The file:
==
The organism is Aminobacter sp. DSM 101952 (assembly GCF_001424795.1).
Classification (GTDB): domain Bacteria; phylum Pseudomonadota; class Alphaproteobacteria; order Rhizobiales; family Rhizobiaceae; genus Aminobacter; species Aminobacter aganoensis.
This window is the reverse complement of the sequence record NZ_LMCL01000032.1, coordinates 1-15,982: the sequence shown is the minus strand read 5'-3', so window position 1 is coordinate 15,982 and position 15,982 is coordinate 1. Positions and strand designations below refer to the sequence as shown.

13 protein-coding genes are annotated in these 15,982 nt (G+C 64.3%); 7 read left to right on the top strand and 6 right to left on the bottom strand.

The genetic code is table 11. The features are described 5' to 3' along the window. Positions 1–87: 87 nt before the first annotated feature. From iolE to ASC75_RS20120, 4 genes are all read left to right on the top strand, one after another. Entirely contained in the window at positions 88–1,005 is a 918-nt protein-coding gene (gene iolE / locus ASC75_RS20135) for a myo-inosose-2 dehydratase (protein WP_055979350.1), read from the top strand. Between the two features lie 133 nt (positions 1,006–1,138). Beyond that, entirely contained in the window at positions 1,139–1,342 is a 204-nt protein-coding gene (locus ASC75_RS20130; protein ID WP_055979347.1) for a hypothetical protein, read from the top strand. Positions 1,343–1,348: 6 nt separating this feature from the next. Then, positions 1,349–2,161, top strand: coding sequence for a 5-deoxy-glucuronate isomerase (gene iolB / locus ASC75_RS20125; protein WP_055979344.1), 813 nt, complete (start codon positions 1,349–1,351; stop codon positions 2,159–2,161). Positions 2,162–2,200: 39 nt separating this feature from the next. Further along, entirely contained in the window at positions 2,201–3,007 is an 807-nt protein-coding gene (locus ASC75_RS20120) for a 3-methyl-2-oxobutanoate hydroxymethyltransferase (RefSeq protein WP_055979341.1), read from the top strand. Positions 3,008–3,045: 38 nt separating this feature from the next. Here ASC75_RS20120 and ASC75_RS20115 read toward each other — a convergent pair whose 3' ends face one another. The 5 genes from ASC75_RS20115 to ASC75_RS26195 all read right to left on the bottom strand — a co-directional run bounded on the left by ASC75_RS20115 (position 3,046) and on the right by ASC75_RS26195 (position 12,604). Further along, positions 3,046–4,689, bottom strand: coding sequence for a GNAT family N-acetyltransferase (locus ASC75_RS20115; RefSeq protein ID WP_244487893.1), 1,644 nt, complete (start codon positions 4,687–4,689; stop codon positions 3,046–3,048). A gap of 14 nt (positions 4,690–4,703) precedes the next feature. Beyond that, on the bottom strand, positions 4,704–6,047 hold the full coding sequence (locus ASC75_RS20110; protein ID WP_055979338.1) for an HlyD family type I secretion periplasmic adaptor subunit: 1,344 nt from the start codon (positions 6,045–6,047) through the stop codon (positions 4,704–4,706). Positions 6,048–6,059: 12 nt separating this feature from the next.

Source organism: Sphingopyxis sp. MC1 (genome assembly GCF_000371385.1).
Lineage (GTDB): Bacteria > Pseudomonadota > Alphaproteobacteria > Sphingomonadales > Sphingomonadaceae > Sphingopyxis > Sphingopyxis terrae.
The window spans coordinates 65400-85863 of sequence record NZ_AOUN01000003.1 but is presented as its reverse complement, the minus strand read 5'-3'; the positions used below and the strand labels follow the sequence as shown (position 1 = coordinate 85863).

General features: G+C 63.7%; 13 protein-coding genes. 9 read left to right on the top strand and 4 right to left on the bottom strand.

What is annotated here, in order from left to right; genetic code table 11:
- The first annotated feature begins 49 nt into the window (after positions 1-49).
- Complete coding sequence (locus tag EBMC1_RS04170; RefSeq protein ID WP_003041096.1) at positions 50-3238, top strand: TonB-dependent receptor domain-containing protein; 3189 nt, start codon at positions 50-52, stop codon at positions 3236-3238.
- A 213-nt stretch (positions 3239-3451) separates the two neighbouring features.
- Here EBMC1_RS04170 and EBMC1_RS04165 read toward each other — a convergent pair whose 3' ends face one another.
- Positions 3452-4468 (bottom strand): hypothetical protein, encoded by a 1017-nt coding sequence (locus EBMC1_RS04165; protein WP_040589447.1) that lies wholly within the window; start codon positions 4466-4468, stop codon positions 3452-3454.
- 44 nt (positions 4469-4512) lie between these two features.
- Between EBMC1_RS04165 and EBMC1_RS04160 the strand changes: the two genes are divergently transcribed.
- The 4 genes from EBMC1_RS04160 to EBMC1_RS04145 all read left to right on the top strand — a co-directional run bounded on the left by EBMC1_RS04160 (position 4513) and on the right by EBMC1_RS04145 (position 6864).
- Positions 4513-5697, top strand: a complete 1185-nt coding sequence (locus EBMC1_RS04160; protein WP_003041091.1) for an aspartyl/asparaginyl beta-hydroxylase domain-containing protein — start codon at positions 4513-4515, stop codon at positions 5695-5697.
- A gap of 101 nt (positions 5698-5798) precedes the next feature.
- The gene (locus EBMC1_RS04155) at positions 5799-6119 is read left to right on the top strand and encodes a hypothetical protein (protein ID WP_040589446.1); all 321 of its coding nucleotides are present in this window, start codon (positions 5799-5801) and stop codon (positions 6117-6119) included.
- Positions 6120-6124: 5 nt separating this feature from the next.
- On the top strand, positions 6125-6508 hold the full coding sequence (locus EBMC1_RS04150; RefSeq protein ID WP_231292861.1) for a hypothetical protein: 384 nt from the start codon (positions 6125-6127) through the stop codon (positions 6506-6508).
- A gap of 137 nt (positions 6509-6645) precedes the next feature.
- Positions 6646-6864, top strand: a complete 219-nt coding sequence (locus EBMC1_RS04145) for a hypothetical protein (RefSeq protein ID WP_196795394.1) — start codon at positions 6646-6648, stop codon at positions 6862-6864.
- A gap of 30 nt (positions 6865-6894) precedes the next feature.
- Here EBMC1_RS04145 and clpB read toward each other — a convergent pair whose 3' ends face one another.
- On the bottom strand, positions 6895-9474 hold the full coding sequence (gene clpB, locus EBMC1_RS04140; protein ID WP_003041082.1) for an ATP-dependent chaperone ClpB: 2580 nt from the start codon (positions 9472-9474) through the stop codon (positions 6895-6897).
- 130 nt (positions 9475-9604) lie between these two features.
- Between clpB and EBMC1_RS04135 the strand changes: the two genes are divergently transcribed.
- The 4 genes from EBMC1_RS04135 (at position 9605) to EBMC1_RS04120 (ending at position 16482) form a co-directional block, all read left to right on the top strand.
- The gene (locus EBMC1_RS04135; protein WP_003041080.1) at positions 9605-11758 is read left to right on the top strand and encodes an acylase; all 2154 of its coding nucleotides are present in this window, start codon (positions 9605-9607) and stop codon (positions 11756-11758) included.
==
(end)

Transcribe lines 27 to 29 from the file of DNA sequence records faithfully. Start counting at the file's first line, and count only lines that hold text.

- Here EBMC1_RS04145 and clpB read toward each other — a convergent pair whose 3' ends face one another.
- On the bottom strand, positions 6895-9474 hold the full coding sequence (gene clpB, locus EBMC1_RS04140; protein ID WP_003041082.1) for an ATP-dependent chaperone ClpB: 2580 nt from the start codon (positions 9472-9474) through the stop codon (positions 6895-6897).
- 130 nt (positions 9475-9604) lie between these two features.